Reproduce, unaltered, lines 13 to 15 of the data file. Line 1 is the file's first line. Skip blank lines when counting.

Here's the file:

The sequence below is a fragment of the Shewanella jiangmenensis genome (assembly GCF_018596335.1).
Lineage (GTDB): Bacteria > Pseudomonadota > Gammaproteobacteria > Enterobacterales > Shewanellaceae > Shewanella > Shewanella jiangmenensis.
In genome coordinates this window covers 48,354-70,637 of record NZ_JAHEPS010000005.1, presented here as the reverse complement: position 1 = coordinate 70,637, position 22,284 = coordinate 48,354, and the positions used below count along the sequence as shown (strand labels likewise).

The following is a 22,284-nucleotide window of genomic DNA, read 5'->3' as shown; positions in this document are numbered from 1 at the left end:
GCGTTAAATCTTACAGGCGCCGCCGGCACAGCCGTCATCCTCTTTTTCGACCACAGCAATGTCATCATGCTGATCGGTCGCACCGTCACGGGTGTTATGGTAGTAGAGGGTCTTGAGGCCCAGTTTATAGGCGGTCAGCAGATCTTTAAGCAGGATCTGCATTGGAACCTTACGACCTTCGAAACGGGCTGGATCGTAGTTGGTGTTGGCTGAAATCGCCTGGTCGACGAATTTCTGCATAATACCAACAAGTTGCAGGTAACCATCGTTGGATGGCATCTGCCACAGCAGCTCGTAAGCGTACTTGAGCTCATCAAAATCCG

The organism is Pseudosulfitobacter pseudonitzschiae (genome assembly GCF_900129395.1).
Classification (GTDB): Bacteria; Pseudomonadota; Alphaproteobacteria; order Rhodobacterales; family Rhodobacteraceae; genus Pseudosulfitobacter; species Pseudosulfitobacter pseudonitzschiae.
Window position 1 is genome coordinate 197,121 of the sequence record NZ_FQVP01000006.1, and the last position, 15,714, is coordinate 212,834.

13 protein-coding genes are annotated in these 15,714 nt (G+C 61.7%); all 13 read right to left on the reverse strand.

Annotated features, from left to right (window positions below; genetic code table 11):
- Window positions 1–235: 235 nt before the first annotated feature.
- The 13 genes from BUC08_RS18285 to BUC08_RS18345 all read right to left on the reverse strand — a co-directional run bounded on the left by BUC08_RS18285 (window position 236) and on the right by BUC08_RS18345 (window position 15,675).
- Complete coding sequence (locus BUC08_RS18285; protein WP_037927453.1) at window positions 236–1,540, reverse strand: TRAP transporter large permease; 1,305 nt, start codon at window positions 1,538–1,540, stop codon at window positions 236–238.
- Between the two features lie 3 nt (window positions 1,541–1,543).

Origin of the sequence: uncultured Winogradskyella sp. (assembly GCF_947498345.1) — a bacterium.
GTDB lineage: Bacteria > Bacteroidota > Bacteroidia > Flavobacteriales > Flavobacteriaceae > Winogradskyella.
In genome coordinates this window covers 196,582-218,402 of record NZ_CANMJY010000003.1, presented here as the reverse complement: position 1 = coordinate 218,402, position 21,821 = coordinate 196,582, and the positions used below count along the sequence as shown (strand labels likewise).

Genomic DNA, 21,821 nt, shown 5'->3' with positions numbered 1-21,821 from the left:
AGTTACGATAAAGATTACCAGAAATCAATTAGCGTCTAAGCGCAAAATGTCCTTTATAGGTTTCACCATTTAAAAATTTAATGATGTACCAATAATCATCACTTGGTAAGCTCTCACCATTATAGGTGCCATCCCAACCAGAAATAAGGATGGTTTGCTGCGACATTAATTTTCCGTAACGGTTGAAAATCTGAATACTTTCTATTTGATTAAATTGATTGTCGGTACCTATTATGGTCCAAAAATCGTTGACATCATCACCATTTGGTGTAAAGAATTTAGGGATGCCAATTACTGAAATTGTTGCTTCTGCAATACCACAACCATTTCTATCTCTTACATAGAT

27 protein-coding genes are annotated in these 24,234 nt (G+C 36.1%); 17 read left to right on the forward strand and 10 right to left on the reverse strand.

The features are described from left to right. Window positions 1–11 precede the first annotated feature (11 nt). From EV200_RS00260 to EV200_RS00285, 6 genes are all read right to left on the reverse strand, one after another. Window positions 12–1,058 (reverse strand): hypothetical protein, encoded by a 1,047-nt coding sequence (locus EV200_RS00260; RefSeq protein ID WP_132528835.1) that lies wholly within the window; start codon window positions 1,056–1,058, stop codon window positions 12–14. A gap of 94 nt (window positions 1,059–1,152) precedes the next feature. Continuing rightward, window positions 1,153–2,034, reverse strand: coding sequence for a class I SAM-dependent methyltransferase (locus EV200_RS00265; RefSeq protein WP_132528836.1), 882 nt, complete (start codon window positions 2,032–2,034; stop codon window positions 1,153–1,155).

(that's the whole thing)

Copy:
- Complete coding sequence (locus BUC08_RS18285; protein WP_037927453.1) at window positions 236–1,540, reverse strand: TRAP transporter large permease; 1,305 nt, start codon at window positions 1,538–1,540, stop codon at window positions 236–238.
- Between the two features lie 3 nt (window positions 1,541–1,543).

Origin of the sequence: uncultured Winogradskyella sp. (assembly GCF_947498345.1) — a bacterium.